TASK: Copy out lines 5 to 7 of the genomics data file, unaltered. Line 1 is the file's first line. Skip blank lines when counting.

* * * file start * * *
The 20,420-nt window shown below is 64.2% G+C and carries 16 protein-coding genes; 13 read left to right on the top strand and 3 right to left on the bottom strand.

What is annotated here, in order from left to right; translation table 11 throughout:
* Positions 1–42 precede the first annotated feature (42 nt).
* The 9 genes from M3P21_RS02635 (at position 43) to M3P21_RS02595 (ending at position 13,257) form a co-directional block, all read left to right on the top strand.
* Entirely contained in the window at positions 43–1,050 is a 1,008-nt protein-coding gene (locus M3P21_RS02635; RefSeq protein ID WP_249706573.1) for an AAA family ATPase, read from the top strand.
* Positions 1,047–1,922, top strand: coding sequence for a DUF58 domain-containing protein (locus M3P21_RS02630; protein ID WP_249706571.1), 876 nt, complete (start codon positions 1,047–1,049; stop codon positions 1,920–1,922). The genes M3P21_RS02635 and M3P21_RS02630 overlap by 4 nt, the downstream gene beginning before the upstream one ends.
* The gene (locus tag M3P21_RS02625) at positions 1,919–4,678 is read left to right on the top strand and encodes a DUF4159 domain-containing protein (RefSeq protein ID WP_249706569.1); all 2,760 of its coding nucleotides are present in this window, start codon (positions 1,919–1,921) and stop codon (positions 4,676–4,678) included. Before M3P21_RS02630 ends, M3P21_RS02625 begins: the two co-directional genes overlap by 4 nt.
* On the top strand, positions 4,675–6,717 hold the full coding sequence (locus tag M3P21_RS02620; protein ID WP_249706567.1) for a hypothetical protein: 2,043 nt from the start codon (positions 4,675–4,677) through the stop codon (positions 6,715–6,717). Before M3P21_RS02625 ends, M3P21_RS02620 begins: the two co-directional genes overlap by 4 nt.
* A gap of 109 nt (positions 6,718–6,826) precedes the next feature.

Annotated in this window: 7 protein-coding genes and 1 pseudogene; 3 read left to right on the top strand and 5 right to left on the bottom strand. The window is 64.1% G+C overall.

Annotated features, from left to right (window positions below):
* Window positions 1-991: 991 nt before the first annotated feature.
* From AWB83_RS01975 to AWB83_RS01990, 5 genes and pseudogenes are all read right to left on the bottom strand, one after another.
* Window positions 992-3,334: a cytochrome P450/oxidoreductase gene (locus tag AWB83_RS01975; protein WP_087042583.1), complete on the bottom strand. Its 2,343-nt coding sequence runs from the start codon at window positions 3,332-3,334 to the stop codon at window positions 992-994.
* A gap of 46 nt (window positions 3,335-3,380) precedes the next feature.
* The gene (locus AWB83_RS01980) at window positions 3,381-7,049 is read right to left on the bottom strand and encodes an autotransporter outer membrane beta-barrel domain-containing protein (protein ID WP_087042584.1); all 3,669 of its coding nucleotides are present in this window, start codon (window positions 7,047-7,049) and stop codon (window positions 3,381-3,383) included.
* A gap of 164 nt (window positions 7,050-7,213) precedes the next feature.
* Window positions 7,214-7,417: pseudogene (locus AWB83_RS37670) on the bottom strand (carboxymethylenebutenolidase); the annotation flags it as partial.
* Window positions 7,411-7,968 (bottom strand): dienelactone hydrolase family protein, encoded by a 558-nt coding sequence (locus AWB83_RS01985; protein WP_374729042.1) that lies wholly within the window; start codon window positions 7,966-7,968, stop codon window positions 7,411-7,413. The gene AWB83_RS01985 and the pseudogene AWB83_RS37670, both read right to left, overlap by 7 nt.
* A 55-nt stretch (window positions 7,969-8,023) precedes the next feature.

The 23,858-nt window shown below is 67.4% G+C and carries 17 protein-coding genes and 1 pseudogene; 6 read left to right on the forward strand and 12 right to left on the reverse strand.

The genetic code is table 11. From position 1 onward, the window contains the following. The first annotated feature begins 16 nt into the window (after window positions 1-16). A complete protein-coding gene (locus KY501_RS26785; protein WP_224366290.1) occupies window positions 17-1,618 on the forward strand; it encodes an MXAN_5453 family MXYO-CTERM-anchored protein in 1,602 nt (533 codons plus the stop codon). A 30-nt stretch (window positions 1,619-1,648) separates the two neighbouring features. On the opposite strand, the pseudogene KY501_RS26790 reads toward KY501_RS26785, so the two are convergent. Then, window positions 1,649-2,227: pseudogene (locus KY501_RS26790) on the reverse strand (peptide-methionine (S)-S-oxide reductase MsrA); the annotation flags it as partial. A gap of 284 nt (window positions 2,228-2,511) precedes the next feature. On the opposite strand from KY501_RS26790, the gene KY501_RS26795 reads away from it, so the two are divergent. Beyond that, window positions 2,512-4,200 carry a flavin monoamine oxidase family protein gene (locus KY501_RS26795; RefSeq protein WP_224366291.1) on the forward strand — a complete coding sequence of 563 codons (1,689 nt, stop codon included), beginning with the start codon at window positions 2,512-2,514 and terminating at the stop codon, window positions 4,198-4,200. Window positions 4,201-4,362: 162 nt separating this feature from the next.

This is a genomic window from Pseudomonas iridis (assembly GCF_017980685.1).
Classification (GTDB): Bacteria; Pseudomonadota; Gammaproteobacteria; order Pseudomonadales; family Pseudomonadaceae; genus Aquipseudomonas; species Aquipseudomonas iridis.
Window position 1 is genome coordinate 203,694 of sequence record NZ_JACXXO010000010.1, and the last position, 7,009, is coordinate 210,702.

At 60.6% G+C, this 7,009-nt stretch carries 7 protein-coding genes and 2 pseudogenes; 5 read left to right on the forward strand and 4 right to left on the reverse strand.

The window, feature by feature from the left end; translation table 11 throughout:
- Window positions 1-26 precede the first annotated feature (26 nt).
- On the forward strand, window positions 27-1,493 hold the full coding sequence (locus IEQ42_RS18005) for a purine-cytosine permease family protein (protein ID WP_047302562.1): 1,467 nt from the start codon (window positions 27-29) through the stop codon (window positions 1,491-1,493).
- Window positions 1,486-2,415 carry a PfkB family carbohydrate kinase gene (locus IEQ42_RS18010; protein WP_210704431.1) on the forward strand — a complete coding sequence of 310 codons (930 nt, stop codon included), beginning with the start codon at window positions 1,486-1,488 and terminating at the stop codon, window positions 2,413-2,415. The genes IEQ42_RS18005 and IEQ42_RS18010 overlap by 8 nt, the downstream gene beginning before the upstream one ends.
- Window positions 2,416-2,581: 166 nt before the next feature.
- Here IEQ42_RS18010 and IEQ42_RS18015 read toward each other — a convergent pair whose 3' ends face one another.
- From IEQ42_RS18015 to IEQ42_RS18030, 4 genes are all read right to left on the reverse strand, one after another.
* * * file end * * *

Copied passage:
* Entirely contained in the window at positions 43–1,050 is a 1,008-nt protein-coding gene (locus M3P21_RS02635; RefSeq protein ID WP_249706573.1) for an AAA family ATPase, read from the top strand.
* Positions 1,047–1,922, top strand: coding sequence for a DUF58 domain-containing protein (locus M3P21_RS02630; protein ID WP_249706571.1), 876 nt, complete (start codon positions 1,047–1,049; stop codon positions 1,920–1,922). The genes M3P21_RS02635 and M3P21_RS02630 overlap by 4 nt, the downstream gene beginning before the upstream one ends.
* The gene (locus tag M3P21_RS02625) at positions 1,919–4,678 is read left to right on the top strand and encodes a DUF4159 domain-containing protein (RefSeq protein ID WP_249706569.1); all 2,760 of its coding nucleotides are present in this window, start codon (positions 1,919–1,921) and stop codon (positions 4,676–4,678) included. Before M3P21_RS02630 ends, M3P21_RS02625 begins: the two co-directional genes overlap by 4 nt.